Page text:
Measuring cholesterol is an important part of our Heart Health program for Forward members, giving you an important indicator for understanding if your cholesterol is high enough that it presents a health risk. Fortunately, even if that turns out to be the case, physicians agree on some solid, straightforward actions anyone can take to lower cholesterol.
How to lower cholesterol
Eat more of certain foods — and less with saturated fats
Changes to your diet can make a big difference in lowering cholesterol, and they don’t need to be complicated. According to the National Institute of Health, there are some simple guidelines to follow to get your cholesterol score down:
- Reduce your consumption of saturated fats – This is arguably the most common sense action out there, as most people understand that red meat and non-lowfat milk and dairy products are high in saturated fats, which increase your cholesterol level. Eat them only in moderation or eliminate them where possible.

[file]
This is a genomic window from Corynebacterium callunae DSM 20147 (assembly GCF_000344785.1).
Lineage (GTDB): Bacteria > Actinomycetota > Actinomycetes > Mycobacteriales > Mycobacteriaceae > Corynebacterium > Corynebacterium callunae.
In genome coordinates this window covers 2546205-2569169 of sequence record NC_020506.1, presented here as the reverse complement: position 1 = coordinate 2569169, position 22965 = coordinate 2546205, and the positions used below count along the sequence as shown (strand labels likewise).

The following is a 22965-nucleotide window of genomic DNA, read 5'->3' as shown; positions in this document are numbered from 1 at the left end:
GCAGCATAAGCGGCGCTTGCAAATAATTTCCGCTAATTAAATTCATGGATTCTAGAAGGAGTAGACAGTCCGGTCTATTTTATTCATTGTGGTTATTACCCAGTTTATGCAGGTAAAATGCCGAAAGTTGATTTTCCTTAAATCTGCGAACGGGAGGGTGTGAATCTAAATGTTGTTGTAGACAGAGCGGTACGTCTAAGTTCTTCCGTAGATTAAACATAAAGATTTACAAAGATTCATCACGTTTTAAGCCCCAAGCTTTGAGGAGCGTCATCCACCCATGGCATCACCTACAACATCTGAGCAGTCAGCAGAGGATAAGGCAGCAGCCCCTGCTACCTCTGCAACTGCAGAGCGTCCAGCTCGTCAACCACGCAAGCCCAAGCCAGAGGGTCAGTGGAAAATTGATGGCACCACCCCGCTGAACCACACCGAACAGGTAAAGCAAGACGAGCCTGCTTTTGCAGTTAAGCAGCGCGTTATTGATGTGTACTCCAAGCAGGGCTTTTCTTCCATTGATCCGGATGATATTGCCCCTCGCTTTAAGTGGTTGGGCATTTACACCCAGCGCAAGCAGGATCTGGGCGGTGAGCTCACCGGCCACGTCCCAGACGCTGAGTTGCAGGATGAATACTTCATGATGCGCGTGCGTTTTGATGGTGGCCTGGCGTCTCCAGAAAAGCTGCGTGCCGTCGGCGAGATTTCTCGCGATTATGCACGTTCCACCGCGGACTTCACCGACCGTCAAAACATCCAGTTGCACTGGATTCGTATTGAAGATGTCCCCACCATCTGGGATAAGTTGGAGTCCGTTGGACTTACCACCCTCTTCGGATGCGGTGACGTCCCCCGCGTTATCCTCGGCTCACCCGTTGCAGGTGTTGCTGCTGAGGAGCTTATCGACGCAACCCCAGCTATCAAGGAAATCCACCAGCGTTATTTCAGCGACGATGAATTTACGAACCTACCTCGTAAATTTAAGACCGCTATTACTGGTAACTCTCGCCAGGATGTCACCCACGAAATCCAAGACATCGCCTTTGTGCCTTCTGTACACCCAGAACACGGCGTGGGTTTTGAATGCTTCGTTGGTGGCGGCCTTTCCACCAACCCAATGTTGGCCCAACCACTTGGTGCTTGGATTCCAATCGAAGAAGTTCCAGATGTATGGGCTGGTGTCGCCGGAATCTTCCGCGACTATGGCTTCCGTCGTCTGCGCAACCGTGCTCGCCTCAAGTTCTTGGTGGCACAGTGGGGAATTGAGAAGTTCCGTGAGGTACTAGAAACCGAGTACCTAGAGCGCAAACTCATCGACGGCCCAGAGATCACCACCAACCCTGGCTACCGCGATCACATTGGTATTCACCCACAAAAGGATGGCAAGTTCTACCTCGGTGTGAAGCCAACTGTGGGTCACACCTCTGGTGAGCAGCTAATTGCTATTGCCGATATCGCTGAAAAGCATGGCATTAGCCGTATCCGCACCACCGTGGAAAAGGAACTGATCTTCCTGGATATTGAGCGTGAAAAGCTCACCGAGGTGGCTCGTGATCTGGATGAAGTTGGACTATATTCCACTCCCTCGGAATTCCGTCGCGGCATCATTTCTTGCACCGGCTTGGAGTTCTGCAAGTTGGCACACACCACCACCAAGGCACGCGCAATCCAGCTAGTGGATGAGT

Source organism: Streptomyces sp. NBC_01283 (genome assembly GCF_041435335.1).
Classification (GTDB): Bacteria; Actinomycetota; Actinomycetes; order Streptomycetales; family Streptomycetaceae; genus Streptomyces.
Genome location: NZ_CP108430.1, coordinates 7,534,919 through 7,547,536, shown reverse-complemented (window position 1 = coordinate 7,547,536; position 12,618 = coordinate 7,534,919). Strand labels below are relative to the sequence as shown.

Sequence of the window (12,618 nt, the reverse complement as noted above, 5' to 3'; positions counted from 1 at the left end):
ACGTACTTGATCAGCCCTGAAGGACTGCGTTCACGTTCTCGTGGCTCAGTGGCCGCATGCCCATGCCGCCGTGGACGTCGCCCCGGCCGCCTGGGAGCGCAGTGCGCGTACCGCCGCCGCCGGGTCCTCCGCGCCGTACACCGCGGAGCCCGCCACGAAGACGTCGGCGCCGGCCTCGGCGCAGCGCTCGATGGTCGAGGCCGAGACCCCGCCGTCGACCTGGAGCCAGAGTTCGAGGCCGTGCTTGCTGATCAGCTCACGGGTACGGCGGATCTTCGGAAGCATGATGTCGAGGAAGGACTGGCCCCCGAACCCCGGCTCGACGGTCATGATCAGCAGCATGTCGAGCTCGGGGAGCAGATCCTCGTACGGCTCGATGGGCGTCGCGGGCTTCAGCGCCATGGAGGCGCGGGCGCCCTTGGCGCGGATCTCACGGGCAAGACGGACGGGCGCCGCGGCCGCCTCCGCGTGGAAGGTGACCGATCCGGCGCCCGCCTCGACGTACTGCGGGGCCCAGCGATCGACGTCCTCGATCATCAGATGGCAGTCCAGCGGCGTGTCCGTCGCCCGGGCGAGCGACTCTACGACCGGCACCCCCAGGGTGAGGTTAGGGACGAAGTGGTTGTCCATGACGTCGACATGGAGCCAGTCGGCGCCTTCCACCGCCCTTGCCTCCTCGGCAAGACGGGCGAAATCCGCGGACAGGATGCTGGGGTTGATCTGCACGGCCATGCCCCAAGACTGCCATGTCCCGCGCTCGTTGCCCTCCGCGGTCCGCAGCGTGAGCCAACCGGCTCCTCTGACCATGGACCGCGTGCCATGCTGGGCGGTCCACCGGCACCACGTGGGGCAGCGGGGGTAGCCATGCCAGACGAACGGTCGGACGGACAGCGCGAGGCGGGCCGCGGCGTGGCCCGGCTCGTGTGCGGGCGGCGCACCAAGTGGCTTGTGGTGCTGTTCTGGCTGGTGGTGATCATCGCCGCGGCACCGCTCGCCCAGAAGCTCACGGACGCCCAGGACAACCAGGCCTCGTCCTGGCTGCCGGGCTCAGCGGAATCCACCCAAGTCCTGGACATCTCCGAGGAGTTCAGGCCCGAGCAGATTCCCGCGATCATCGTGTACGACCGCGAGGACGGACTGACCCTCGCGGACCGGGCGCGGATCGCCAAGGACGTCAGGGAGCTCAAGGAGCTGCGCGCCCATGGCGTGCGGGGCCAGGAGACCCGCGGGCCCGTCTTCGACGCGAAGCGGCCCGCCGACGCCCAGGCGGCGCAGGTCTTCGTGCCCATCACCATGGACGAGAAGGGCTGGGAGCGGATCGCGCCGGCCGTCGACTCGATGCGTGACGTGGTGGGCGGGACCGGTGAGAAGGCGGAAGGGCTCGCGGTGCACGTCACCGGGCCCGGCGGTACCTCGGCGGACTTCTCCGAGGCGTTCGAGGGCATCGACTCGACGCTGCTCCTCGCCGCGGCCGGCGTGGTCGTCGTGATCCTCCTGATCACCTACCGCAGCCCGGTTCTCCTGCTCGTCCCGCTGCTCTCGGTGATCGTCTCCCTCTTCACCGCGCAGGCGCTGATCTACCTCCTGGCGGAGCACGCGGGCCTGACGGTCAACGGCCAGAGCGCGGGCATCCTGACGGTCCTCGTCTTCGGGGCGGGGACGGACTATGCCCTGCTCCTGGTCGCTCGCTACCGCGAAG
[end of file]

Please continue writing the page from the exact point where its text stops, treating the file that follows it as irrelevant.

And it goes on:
- Eat more high-fiber foods – Increasing your intake of soluble fiber helps reduce the amount of cholesterol absorbed into your bloodstream. Great sources of soluble fiber include oats, barley and other whole grains, as well as fiber supplements.
- Eat more foods with omega-3 fatty acids – Though these may sound bad for you, they’re just the opposite: Omega-3 fatty acids raise your HDL, or good cholesterol, and have other positive effects on heart health. You’ll find them in things like fish (particularly salmon, herring and mackerel) and certain types of nuts and seeds.
Increase your level of physical activity
Since all of us have varying levels of physical and cardiovascular fitness, it’s perhaps too forceful to say “exercise more.” But one thing that doctors agree on is that staying active is important in terms of your cholesterol level, as being too sedentary can increase LDL while lowering HDL.
One good guideline to get you started, regardless of your fitness level, is to increase your regular physical activity so that you move consistently throughout the week — 2.5 hours per week is a good target. And don’t worry about being constrained to traditional definitions of exercise, as anything that keeps you moving and elevates your heart rate applies.
Avoid tobacco products and limit alcohol consumption